Shape of Life is a series of FREE short classroom videos that beautifully illustrate the evolution of the animal kingdom on planet earth. Based upon an original PBS Series, Shape of Life is especially designed for students and teachers who want a first-hand account of how animals adapt and thrive. The series is NGSS aligned with exquisite focus on diversity, biodiversity, adaptability, body structure, design, behaviors, and the innovative scientists who explore these creatures.


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News from Shape of Life

New Lesson Plan: The Tasty Blue Mussel

photo of blue musselsMust be nice. Sitting around all day while your food comes to you. Just spinning and grabbing grub from all directions. Learn what ancient solutions can teach us today with the Mollusc's merry-go-round radial symmetry in our new Mollusc lesson plan.

In general these lessons ply an “explore-before-explain” pedagogy, in which students make and interpret observations for themselves as a prelude to formal explanations and the cultivation of key scientific concepts.  There are splashes of inquiry and scientific process using authentic data, and students are pressed to think at higher cognitive levels.  Instruction is organized around three unifying themes – the macroevolutionary patterns of divergence, convergence, and coevolution – and students learn to interpret diverse biological phenomena of these patterns.

High School Version

Middle School Version

Highlights from the Shape of Life Book - Flatworms

photo of a flatworm

Over the millions of years that animals have been living on earth, they have learned to exploit every available source of food and to do that, many have become hunters of other animals.  At some point in the distant past, the first animals capable of actively hunting showed up with bodies suited for the job, and lions, tigers, sharks, people and all the rest of the world’s hunters inherited their tools. The earthworm predators of Scotland, giant tapeworms in Mississippi, and parasitic flatworms that wreck hundreds of thousands of human lives are the descendants of those first hunters that have carried their body architecture into the present. They don’t make very good company, but they have a heck of a story to tell.

You can read their full story here....

FEATURED CREATURE - The Badass New Guinea flatworm, Platydemus manokwari

photo of New Guinea FlatwormWe typically think of flatworms as being pretty easy going. Not this one. The New Guinea flatworm, is a powerful predator that feeds on other worms, snails and a variety of soil-dwelling creatures. Flatworms come in many varieties, sizes and lifestyles. There are over 20,000 identified species both free-living and parasitic.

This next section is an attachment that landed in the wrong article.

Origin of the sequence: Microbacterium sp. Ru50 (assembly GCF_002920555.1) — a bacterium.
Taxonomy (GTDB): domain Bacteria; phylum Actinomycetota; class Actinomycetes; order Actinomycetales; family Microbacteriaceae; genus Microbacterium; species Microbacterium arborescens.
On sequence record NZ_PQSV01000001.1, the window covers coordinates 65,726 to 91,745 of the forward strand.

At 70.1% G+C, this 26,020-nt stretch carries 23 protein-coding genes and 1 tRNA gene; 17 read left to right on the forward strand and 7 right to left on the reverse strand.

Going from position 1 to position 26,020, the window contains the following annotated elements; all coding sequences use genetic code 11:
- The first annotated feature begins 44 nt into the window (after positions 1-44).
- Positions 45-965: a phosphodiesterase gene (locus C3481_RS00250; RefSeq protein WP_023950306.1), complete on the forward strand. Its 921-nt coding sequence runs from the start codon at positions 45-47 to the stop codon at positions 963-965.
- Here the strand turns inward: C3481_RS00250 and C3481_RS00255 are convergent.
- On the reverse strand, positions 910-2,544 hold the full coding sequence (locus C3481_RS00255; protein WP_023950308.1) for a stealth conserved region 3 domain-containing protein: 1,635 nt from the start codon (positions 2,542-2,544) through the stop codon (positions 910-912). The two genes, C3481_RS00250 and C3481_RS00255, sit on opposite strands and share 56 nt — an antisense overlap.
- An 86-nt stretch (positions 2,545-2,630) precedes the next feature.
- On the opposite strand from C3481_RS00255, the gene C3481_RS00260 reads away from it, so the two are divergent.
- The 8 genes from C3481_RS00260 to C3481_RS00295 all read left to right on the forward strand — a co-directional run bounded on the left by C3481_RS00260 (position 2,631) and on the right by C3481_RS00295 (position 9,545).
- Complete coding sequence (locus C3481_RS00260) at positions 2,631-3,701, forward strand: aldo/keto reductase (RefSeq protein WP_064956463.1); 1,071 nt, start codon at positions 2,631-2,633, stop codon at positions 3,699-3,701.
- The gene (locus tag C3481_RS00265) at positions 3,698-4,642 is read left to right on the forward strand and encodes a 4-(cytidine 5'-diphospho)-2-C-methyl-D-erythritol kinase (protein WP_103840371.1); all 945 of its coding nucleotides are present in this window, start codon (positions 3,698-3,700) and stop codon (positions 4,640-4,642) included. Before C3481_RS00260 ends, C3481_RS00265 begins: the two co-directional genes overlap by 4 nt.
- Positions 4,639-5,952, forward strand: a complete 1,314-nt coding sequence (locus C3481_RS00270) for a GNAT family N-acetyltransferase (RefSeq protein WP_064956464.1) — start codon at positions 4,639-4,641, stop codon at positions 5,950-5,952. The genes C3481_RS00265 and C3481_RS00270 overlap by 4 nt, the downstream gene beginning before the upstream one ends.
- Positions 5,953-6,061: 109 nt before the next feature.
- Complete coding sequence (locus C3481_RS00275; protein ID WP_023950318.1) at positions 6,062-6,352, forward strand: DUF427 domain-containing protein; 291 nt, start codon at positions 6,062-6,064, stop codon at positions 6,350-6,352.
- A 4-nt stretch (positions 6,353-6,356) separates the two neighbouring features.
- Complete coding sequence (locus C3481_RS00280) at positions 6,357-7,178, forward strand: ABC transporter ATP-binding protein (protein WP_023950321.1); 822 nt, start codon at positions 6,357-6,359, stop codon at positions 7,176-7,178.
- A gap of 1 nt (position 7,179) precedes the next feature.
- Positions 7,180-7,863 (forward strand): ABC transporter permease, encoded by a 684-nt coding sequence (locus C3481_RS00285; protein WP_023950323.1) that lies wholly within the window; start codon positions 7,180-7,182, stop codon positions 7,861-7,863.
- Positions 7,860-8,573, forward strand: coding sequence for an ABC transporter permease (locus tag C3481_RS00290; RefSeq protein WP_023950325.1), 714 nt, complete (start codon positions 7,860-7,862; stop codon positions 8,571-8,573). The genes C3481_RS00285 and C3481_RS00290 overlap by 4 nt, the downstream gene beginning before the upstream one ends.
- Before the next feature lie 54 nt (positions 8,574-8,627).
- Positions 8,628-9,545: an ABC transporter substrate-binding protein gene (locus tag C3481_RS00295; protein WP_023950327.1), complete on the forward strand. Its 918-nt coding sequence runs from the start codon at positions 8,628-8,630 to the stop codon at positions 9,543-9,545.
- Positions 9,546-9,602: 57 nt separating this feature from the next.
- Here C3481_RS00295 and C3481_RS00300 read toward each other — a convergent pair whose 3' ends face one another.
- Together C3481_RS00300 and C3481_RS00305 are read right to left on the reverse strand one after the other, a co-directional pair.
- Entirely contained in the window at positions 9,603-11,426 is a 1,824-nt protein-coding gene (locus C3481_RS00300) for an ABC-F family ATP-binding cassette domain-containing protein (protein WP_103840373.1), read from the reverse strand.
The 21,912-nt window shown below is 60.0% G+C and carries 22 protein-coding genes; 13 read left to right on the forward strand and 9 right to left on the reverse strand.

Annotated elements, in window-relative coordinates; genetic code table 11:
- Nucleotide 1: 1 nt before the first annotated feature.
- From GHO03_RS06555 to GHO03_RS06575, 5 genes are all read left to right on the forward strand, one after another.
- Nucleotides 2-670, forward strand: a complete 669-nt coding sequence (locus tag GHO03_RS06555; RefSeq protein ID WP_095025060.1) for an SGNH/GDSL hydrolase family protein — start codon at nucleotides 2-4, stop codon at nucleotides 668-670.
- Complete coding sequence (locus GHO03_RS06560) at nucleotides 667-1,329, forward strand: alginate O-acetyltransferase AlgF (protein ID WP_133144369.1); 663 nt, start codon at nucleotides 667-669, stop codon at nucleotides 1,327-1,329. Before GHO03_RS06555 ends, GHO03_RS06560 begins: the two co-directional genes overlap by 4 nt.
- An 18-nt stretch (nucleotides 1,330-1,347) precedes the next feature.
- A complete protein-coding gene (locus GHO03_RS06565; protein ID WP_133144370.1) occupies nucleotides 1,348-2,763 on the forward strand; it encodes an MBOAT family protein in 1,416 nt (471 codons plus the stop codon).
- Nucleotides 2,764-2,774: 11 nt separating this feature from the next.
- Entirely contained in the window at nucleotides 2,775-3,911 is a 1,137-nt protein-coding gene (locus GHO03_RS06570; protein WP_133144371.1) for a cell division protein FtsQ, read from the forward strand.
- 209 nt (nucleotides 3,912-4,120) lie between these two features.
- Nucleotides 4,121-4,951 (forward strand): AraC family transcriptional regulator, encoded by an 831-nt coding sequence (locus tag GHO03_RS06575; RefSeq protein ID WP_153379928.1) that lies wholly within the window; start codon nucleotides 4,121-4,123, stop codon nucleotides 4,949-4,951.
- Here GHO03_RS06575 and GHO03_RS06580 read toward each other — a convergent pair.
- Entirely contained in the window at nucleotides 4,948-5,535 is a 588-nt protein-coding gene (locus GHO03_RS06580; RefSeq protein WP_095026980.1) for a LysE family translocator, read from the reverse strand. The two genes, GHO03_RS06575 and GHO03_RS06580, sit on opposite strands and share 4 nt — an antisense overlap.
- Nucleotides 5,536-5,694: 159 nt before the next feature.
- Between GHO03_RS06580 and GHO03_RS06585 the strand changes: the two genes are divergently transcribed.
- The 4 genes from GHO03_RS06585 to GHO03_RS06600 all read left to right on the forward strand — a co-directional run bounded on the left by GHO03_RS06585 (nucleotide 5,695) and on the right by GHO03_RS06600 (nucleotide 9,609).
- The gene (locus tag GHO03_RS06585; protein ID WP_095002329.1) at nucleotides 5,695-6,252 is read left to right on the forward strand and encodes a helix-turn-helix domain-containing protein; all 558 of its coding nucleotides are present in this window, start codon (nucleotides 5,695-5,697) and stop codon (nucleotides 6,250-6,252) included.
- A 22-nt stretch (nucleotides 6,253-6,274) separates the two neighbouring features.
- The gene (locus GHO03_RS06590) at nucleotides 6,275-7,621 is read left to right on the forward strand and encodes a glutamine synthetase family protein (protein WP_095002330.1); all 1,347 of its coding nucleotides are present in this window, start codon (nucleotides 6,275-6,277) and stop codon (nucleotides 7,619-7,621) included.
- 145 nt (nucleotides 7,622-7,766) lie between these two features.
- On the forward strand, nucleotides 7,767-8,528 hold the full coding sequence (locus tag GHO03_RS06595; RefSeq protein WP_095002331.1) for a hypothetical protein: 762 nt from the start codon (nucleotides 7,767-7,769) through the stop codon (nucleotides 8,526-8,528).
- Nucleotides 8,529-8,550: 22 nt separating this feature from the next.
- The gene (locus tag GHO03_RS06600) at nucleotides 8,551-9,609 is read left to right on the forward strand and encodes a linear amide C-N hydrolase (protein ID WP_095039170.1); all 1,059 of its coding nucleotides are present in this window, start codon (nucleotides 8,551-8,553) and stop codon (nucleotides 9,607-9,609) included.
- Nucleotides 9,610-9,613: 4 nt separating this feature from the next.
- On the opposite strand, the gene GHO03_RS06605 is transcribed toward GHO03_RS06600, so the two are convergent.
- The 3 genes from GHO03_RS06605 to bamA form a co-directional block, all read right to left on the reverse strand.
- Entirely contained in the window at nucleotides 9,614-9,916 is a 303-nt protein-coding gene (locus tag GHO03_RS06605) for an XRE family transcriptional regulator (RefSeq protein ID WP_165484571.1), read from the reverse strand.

The New Guinea flatworm, a land planarian, is in the news since it made “The 100 Worst Invasive Species” list by International Union for Conservation of Nature (IUCN). It is spreading to many corners of the world, gobbling up prey as it goes. Now, the two-inch long flatworm has made it to the continental United States. So what’s the problem with having this invasive flatworm on our shores? It likely has no natural predators, which means it could wreak havoc on soil ecosystems rippling up the food chain to animals, like birds, that feed on earthworms and snails.

Read More:
From IFL Science! New Guinea Flatworm, one of the Worst Known Invasive Species, Found in US
From Science Daily Discovery in the US of the New Guinea flatworm, one of the worst known invasive species
Video: Highly Invasive Snail-Eating Flatworm Species Spotted In U.S.

Watch the Shape of Life Flatworm video: Flatworms: The First Hunter

New Resource! ORIGINS Animal Eve: Sponges

Origins: Animal Eve, a newly revised chapter from The Shape of Life book, is a comprehensive resource on sponges.

For most of human history we weren’t even sure that sponges were animals. Two thousand years ago, they were listed among Aristotle’s ‘Intermediates,’ somewhere between plants and animals. His confusion is understandable to anyone who has ever seen, but not looked too closely at a sponge, which has no head, no brain, no bones, no mouth, and no internal organs. Sponges come in an astonishing variety of shapes that to us look like cups, fans, tubes and colorful, crusty smears on rocks and coral. They range in size from a few millimeters wide to more than a meter tall, like the great barrel-like glass sponge that lives in Antarctic waters. All sponges are aquatic, tied permanently to the water by their lifestyle and body plan. Of the 10,000 species alive today, only 150 live in fresh water, the rest in the ocean. Read the full chapter...

Join us on an amazing tour of how animal life evolved on planet earth

These short videos show students of all ages the dramatic rise of the animal kingdom and the astonishing diversity we see on earth today:

  • Stunning animations explain the intricate inner workings of animals’ bodies, demonstrating the complementary relationship of form and function.
  • Up-close films show animal behaviors while hunting and feeding in their natural habitats.
  • Scientists, shown at work, study paleontology, genetics and ecology, pursuing their passion for the animals they study.
  • From sponges, to worms, to humans, each phylum is presented in exquisite detail of its body plan and the evolutionary developments that lead to today’s astonishing diversity.
  • Other topics present exciting new developments in genetics, paleontology, and engineering.

All these videos align with the Next Generation Science Standards for Middle School and California 7th grade science standards.